SOME OF THE MOST food-friendly red wines in the world linger inside nondescript bottles labeled with little more than their place of origin—mostly Piedmontese microregions in the foothills of the Alps. And though few customers, even the savvy ones, are familiar with the wines, they are consistently served by the glass at Portland’s best restaurants.
The grape used to make these reds is called nebbiolo. The name is derived from the Italian word for fog, nebbia, because the fruit seems to ripen perfectly when bathed in the fog that blankets the region late in the growing season.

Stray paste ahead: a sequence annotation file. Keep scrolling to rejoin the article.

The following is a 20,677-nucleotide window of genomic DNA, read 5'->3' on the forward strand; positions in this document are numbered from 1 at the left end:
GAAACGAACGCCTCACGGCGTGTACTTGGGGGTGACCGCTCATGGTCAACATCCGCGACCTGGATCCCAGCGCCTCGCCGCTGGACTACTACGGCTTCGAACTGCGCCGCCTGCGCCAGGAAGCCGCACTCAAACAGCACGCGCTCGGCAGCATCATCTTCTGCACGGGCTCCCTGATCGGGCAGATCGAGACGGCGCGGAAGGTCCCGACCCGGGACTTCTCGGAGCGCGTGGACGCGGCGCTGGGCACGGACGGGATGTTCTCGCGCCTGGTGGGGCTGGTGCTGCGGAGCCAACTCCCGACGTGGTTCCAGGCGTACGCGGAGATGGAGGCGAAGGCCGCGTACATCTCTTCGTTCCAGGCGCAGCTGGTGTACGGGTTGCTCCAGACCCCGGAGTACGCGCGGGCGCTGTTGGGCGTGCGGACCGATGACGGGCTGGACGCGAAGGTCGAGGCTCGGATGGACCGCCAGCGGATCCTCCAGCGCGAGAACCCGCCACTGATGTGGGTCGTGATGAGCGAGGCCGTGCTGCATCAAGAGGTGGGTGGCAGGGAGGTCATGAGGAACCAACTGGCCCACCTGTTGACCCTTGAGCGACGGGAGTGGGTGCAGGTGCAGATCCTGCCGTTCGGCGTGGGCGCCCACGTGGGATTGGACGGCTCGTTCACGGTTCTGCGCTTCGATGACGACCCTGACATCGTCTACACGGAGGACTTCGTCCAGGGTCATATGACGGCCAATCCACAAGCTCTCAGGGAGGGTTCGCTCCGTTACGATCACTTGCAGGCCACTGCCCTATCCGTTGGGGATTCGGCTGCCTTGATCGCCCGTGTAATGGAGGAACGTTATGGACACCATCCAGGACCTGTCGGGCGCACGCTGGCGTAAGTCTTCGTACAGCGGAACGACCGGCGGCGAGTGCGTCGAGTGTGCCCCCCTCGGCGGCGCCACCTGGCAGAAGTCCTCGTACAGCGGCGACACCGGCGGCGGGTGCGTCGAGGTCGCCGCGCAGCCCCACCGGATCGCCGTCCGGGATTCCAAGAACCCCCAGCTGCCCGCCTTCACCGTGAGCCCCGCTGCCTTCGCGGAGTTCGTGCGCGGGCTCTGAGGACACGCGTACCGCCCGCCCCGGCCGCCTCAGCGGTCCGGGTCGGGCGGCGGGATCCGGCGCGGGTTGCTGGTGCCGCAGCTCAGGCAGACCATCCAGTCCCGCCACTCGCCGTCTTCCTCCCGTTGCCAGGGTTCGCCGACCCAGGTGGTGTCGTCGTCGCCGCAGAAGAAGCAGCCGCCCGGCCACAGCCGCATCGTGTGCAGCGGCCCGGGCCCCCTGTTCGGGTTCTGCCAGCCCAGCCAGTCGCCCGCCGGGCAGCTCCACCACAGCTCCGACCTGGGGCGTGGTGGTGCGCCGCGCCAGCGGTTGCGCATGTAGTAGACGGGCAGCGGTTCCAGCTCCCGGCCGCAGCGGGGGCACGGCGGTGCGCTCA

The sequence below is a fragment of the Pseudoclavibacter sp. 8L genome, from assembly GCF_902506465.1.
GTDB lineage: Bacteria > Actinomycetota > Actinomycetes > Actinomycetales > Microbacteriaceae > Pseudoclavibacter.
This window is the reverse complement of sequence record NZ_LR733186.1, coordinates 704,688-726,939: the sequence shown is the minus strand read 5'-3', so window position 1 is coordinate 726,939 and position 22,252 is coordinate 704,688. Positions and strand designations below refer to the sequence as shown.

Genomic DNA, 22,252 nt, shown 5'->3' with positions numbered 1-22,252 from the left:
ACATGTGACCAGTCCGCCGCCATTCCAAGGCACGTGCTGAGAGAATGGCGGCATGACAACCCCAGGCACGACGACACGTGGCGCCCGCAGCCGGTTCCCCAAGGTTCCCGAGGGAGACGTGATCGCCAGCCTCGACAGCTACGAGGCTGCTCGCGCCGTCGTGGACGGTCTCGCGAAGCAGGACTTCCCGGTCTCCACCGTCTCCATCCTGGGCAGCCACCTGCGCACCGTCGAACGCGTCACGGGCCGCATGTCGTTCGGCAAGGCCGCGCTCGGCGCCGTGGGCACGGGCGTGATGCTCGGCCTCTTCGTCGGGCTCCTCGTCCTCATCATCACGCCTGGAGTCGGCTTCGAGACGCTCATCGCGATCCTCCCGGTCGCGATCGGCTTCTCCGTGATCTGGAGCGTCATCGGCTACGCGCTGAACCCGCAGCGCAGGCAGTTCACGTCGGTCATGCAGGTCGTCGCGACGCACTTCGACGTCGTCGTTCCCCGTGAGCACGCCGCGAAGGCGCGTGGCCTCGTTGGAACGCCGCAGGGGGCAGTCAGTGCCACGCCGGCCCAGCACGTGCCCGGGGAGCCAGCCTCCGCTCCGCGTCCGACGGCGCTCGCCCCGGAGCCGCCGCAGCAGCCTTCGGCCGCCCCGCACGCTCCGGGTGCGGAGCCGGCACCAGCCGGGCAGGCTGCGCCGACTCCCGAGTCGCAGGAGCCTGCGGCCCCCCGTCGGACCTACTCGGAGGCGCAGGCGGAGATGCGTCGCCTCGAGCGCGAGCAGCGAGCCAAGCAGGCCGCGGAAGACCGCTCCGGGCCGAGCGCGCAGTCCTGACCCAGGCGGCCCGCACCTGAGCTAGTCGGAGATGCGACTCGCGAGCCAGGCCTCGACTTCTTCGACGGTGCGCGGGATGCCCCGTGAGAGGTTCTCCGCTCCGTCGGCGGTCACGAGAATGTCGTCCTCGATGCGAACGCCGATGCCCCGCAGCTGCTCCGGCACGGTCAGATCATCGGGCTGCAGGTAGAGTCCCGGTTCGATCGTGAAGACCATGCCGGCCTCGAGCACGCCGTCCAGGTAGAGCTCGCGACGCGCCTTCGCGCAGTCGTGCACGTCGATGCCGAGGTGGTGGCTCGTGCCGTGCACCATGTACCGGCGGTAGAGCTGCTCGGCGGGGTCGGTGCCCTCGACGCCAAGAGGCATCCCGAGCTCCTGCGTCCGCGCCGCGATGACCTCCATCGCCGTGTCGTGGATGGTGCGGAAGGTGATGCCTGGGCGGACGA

The most alluring elements of nebbiolos are their distinguished aroma of dark red roses and their rich, full flavor—the wine is pleasantly astringent with a lively tartness. And while a few American growers have attempted to produce nebbiolo, no one has yet been able to replicate the heights of this noble grape’s original misty home. —Condé Cox